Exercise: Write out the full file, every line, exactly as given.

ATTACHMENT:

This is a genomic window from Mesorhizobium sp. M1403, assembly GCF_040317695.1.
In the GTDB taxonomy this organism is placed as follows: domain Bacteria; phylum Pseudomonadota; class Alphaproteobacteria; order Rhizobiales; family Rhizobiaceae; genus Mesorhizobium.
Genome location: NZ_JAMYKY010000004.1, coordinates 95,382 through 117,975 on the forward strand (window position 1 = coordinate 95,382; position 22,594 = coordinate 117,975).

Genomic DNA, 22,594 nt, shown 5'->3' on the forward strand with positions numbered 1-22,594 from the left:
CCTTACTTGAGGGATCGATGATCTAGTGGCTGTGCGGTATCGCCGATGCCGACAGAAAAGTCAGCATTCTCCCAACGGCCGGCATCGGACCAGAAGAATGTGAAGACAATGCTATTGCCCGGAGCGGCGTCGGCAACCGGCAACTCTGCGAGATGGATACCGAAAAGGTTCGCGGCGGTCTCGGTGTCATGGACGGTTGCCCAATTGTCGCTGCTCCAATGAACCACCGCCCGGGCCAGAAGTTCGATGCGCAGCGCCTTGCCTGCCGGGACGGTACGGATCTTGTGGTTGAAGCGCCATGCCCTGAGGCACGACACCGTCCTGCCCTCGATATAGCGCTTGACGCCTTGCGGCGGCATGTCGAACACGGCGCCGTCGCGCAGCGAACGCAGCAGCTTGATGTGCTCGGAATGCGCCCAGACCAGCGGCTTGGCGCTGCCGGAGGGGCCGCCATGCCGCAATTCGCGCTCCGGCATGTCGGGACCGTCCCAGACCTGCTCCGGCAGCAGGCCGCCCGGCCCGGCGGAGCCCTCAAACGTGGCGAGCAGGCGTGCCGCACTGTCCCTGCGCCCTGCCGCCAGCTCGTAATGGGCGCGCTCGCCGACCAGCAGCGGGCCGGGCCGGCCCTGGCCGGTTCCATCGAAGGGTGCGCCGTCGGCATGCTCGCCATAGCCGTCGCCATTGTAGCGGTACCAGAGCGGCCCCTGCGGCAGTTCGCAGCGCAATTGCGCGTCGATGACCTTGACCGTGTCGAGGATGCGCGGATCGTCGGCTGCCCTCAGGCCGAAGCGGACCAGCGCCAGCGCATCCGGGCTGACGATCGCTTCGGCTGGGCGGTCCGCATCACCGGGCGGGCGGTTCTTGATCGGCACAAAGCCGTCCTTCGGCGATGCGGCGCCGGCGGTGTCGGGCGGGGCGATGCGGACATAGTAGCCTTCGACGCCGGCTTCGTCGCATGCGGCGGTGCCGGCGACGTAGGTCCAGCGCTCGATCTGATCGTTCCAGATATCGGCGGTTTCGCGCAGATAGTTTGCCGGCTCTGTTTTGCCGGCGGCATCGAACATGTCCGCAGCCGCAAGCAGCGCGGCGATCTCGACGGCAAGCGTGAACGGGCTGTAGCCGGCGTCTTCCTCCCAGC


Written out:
This is a genomic window from Mesorhizobium sp. M1403, assembly GCF_040317695.1.
In the GTDB taxonomy this organism is placed as follows: domain Bacteria; phylum Pseudomonadota; class Alphaproteobacteria; order Rhizobiales; family Rhizobiaceae; genus Mesorhizobium.
Genome location: NZ_JAMYKY010000004.1, coordinates 95,382 through 117,975 on the forward strand (window position 1 = coordinate 95,382; position 22,594 = coordinate 117,975).

Genomic DNA, 22,594 nt, shown 5'->3' on the forward strand with positions numbered 1-22,594 from the left:
CCTTACTTGAGGGATCGATGATCTAGTGGCTGTGCGGTATCGCCGATGCCGACAGAAAAGTCAGCATTCTCCCAACGGCCGGCATCGGACCAGAAGAATGTGAAGACAATGCTATTGCCCGGAGCGGCGTCGGCAACCGGCAACTCTGCGAGATGGATACCGAAAAGGTTCGCGGCGGTCTCGGTGTCATGGACGGTTGCCCAATTGTCGCTGCTCCAATGAACCACCGCCCGGGCCAGAAGTTCGATGCGCAGCGCCTTGCCTGCCGGGACGGTACGGATCTTGTGGTTGAAGCGCCATGCCCTGAGGCACGACACCGTCCTGCCCTCGATATAGCGCTTGACGCCTTGCGGCGGCATGTCGAACACGGCGCCGTCGCGCAGCGAACGCAGCAGCTTGATGTGCTCGGAATGCGCCCAGACCAGCGGCTTGGCGCTGCCGGAGGGGCCGCCATGCCGCAATTCGCGCTCCGGCATGTCGGGACCGTCCCAGACCTGCTCCGGCAGCAGGCCGCCCGGCCCGGCGGAGCCCTCAAACGTGGCGAGCAGGCGTGCCGCACTGTCCCTGCGCCCTGCCGCCAGCTCGTAATGGGCGCGCTCGCCGACCAGCAGCGGGCCGGGCCGGCCCTGGCCGGTTCCATCGAAGGGTGCGCCGTCGGCATGCTCGCCATAGCCGTCGCCATTGTAGCGGTACCAGAGCGGCCCCTGCGGCAGTTCGCAGCGCAATTGCGCGTCGATGACCTTGACCGTGTCGAGGATGCGCGGATCGTCGGCTGCCCTCAGGCCGAAGCGGACCAGCGCCAGCGCATCCGGGCTGACGATCGCTTCGGCTGGGCGGTCCGCATCACCGGGCGGGCGGTTCTTGATCGGCACAAAGCCGTCCTTCGGCGATGCGGCGCCGGCGGTGTCGGGCGGGGCGATGCGGACATAGTAGCCTTCGACGCCGGCTTCGTCGCATGCGGCGGTGCCGGCGACGTAGGTCCAGCGCTCGATCTGATCGTTCCAGATATCGGCGGTTTCGCGCAGATAGTTTGCCGGCTCTGTTTTGCCGGCGGCATCGAACATGTCCGCAGCCGCAAGCAGCGCGGCGATCTCGACGGCAAGCGTGAACGGGCTGTAGCCGGCGTCTTCCTCCCAGC